The proportionality factor kobs deduced from such an experiment is called the "observed rate coefficient" and it is related to the ( + )th order rate coefficient k by the equation
For the common case when = 1, kobs is often referred to as a "pseudo-first order rate coefficient" (k).
For a simple (elementary) reactions a partial order of reaction is the same as the stoichiometric number of the reactant concerned and must therefore be a positive integer (see rate of reaction). The overall order is then the same as the molecularity. For stepwise reactions there is no general connection between stoichiometric numbers and partial orders. Such reactions may have more complex rate laws, so that an apparent order of reaction may vary with the concentrations of the chemical species involved and with the progress of the reaction: in such cases it is not useful to speak of orders of reaction, although apparent orders of reaction may be deducible from initial rates.
In a stepwise reaction, orders of reaction may in principle always be assigned to the elementary steps. See also kinetic equivalence.
outer-sphere (electron transfer)
An outer-sphere electron transfer is a reaction in which the electron transfer takes place with no or very weak (4 -16 kJ mol-1) electronic interaction between the reactants in the transition state. If instead the donor and the acceptor exhibit a strong electronic coupling, the reaction is described as inner-sphere electron transfer. The two terms derive from studies concerning metal complexes and it has been suggested that for organic reactions the term "nonbonded" and "bonded" electron transfer should be used. See also inner-sphere electron transfer. EBERSON (1987); LITTLER (1970).
(1) The complete, net removal of one or more electrons from a molecular entity (also called "de-electronation").
(2) an increase in the oxidation number of any atom within any substrate (see HENDRICKSON, CRAM and HAMMOND (1970)).
(3) Gain of oxygen and/or loss of hydrogen of an organic substrate.
All oxidations meet criteria (1) and (2), and many meet criterion (3), but this is not always easy to demonstrate.Alternatively, an oxidation can be described as a transformation of an organic substrate that can be rationally dissected into steps or primitive changes. The latter consist in removal of one or several electrons from the substrate followed or preceded by gain or loss of water and/or hydrons or hydroxide ions, or by nucleophilic substitution by water or its reverse and/or by an intramolecular molecular rearrangement.
This formal definition allows the original idea of oxidation (combination with oxygen), together with its extension to removal of hydrogen, as well as processes closely akin to this type of transformation (and generally regarded in current usage of the term in organic chemistry to be oxidations and to be effected by "oxidizing agents") to be descriptively related to definition (1). For example the oxidation of methane to chloromethane may be considered as follows:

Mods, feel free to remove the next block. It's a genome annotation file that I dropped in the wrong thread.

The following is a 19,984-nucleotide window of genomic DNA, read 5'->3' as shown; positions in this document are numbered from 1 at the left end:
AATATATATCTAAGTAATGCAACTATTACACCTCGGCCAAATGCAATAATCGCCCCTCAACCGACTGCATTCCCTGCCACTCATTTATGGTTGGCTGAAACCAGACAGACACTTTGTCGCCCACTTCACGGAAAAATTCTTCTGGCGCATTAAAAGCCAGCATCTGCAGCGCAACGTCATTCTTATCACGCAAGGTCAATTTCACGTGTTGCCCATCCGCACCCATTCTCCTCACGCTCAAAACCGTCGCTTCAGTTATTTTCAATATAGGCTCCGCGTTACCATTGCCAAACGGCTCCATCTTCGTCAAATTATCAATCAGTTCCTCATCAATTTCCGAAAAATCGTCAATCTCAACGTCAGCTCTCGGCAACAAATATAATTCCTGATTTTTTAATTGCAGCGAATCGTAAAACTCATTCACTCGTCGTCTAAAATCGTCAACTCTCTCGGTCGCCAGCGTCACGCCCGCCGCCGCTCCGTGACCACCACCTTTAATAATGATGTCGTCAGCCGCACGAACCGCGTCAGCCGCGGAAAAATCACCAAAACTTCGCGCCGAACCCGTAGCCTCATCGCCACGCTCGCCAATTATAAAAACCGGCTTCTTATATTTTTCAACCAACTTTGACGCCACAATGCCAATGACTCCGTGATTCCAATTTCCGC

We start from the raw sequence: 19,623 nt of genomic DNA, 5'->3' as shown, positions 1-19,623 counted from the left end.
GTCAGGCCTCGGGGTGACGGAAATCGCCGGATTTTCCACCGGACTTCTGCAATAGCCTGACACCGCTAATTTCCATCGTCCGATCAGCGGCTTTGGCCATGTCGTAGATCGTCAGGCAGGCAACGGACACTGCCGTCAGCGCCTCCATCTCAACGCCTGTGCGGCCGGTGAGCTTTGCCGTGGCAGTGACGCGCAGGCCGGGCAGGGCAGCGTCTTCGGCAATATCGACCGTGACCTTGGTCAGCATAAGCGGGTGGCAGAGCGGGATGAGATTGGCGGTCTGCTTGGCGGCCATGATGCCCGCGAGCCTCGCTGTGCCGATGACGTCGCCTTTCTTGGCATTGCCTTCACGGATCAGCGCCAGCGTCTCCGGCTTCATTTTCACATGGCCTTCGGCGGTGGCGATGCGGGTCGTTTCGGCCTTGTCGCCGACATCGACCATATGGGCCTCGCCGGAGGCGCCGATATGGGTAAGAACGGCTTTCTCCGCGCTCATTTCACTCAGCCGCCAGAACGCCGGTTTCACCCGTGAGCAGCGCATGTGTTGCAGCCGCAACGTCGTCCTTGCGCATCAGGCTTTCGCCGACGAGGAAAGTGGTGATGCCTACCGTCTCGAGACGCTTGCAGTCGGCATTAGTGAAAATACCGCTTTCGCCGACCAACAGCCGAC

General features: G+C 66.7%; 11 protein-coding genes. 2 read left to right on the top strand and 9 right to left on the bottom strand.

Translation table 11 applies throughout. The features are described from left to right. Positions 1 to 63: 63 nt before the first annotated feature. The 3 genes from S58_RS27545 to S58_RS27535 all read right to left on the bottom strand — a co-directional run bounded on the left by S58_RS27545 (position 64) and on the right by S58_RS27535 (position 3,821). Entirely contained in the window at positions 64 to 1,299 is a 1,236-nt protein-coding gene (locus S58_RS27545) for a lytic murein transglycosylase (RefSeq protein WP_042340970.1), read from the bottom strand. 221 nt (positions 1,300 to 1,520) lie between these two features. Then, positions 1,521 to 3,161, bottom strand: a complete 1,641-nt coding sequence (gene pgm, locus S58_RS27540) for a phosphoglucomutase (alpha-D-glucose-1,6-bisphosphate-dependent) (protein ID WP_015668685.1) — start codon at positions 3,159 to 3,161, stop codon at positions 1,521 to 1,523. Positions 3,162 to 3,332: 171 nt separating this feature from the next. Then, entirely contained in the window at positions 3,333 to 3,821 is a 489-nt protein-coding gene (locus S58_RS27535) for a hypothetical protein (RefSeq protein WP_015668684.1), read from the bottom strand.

See IUPAC INORGANIC RULES (1970), Rule 0.1; IUPAC INORGANIC NOMENCLATURE (1990), Rules I-5.5.2 and I-10.2.7. See also oxidation.
The insertion of a metal of a metal complex into a covalent bond involving formally an overall two-electron loss on one metal or a one-electron loss on each of two metals, i.e.,
2 LnMm + XY LnMm+1(X) + LnMm+1(Y)
In free-radical chemistry, the term is used to indicate a free radical addition to a carbon-carbon double bond, under oxidative conditions. For example:
The coupling of two molecular entities through an oxidative process, usually catalysed by a transition metal compound and involving dioxygen as the oxidant; e.g.,
BARTLETT, P. D. (Ed.) (1965), "Nonclassical Ions", Benjamin, New York.
EBERSON, L. (1987), "Electron Transfer Reactions in Organic Chemistry", Springer, Berlin.
HALEVI, E. A. (1992), "Orbital Symmetry and Reaction Mechanisms. The Ocams View", Springer, Berlin.
HANZLIK, R. P., HOGBERG, K., and JUDSON, C. M. (1984), Biochemistry, 23, 3048-3055.
HENDRICKSON, J. B., CRAM, D. J., and HAMMOND, G. S. (1970), "Organic Chemistry", 3rd edition, McGraw Hill, New York. Chapter 18.
*IUPAC CLASS NAMES (1993). IUPAC: Organic Chemistry Division. Glossary of Class Names of Organic Compounds and Reactive Intermediates Based on Structure. IDCNS and public review; now published in Pure Appl. Chem., 67, 1307-1375 (1995).
*IUPAC INORGANIC NOMENCLATURE (1990). IUPAC: Nomenclature of Inorganic Chemistry, Recommendations 1990, (LEIGH, G. J., Ed.), Blackwell, Oxford.
*IUPAC INORGANIC RULES (1970). IUPAC: Nomenclature of Inorganic Chemistry. Definitive Rules 1970: Butterworths, London.
*IUPAC STEREOCHEMICAL TERMINOLOGY (1993). IUPAC: Organic Chemistry Division: Basic Terminology of Stereochemistry. IDCNS and public review. Now published as Basic Terminology of Stereochemistry (IUPAC Recommendations 1996) in Pure Appl. Chem., 68, 2193-2222 (1996).
LITTLER, J. S. (1970), "Essays on Free-Radical Chemistry". Special Publication No. 24, p. 383. Chemical Society, London.
LWOWSKI, W. (1970), "Nitrenes", Interscience, New York.
SALEM, L. (1971), Acc. Chem. Res., 4, 322-328.
WOODWARD, R. B., and HOFFMANN, R. (1969), Angew. Chem., Int. Ed. Engl., 8, 781-853.
Return to home page for Glossary of terms used in Physical Organic Chemistry.